A tough-love policy on errant midshipmen

Misconduct rules: Restrictions are clear, yet every year a handful of midshipmen run afoul of them.

April 12, 1999

EVERY YEAR a few midshipmen are "separated" from the Naval Academy for sexual misconduct. For some of these individuals who are close to completing four mentally and physically demanding years, the process may seem incredibly unfair and arbitrary.

It is true that academy rules prohibit romantic and sexual relations between midshipmen that are commonplace at other institutions of higher learning. But the academy's policy is no different from what the Navy demands of its officers once they join the fleet -- a work environment much different from the corporate, government or academic world most college graduates enter.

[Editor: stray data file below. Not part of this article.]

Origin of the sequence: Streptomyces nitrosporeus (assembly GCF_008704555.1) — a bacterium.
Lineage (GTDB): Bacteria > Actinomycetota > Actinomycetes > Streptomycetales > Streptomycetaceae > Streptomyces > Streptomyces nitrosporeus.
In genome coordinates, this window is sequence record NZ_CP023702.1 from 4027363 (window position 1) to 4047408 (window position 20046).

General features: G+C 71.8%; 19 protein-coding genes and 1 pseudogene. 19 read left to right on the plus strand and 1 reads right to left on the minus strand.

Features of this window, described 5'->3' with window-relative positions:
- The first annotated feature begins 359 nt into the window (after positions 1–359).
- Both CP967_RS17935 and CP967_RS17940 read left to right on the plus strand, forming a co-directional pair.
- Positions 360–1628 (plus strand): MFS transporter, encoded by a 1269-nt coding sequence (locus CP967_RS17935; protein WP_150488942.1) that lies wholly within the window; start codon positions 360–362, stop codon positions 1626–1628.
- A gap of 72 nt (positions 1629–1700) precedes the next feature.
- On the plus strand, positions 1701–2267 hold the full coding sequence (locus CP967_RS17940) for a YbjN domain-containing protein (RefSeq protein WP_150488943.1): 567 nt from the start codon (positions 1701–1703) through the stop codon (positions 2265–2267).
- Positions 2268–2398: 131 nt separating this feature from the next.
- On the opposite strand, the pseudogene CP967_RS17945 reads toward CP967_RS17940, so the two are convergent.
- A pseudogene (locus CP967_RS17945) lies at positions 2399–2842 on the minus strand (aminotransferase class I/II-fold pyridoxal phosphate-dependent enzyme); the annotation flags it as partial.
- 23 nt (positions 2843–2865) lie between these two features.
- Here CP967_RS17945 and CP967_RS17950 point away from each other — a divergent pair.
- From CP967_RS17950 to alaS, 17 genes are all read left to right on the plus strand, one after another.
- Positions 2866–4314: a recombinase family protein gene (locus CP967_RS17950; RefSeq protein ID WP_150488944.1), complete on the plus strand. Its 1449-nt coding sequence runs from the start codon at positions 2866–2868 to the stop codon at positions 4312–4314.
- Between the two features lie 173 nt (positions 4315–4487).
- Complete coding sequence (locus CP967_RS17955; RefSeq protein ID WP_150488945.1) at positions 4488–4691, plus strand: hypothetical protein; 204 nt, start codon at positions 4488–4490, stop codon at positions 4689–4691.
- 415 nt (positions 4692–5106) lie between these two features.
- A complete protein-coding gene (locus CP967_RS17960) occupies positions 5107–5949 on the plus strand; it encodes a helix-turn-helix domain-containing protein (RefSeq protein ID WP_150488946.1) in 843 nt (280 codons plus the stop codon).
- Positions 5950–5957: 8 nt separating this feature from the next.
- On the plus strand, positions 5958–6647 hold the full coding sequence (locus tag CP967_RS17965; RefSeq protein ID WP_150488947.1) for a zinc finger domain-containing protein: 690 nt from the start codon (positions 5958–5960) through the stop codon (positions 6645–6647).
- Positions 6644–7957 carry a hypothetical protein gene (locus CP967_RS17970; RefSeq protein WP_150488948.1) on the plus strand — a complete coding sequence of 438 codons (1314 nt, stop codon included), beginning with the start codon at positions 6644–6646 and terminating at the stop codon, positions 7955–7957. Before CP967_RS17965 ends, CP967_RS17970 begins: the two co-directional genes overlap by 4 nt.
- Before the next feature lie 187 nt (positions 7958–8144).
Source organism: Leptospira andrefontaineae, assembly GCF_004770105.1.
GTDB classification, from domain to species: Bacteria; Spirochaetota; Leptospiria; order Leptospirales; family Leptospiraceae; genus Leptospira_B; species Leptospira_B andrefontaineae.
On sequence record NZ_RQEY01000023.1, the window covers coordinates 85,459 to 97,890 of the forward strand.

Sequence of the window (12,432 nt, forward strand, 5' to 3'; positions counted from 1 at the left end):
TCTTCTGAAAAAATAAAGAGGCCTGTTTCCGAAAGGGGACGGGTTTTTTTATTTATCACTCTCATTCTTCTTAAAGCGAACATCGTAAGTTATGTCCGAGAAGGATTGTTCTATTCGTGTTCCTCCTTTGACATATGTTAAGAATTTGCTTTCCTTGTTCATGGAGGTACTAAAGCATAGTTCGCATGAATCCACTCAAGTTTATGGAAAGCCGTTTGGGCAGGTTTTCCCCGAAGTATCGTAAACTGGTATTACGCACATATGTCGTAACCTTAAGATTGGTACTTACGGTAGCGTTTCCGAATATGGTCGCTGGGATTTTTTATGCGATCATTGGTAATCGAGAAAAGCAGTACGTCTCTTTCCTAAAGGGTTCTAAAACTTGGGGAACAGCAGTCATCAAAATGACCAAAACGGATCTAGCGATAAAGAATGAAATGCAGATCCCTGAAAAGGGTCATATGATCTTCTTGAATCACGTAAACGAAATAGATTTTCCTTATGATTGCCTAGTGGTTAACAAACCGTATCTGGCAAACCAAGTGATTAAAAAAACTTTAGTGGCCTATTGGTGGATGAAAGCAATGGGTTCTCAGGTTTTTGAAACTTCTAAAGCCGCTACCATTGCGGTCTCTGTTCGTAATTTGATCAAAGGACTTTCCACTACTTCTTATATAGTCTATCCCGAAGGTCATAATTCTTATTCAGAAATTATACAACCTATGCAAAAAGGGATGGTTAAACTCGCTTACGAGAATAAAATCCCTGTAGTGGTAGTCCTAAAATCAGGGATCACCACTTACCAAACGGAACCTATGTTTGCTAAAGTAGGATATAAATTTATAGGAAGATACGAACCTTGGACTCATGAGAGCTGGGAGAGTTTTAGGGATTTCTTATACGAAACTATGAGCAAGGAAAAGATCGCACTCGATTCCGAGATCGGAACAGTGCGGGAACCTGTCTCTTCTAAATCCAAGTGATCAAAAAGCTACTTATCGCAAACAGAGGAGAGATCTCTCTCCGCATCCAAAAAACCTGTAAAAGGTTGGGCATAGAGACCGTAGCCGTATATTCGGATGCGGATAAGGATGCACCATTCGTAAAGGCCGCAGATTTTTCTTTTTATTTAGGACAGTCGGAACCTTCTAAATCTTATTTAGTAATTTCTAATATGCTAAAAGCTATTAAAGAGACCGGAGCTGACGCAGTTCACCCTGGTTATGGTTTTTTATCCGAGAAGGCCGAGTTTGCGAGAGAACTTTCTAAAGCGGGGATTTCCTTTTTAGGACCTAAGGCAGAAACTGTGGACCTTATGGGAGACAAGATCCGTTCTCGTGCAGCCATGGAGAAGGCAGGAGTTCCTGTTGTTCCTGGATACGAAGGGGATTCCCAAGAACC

Although the Naval Academy has been co-educational for 22 years, the number of improper relationships among Mids that result in expulsion is usually less than a half-dozen each year. The problem is devasting for the individuals involved, especially the closer they are to graduation, but most midshipmen seem able to control themselves.

If there is a problem, it is the perception punishment is uneven for midshipmen who violate rules on fraternization and sex on campus. Some complain that certain midshipmen are expelled while others receive reprimands. Part of the confusion is that academy officials make careful distinctions among the various sexual misconduct infractions.

They point out that the punishment for a kiss is much different from that for sexual intercourse. And a kiss between a plebe and an upperclassman is treated differently from one between upperclassmen.

The academy's rules are explicit and widely disseminated within the brigade. If following these rules is difficult for some, those midshipmen would be better off enrolling in a school where such rules don't exist.

Pub Date: 4/12/99

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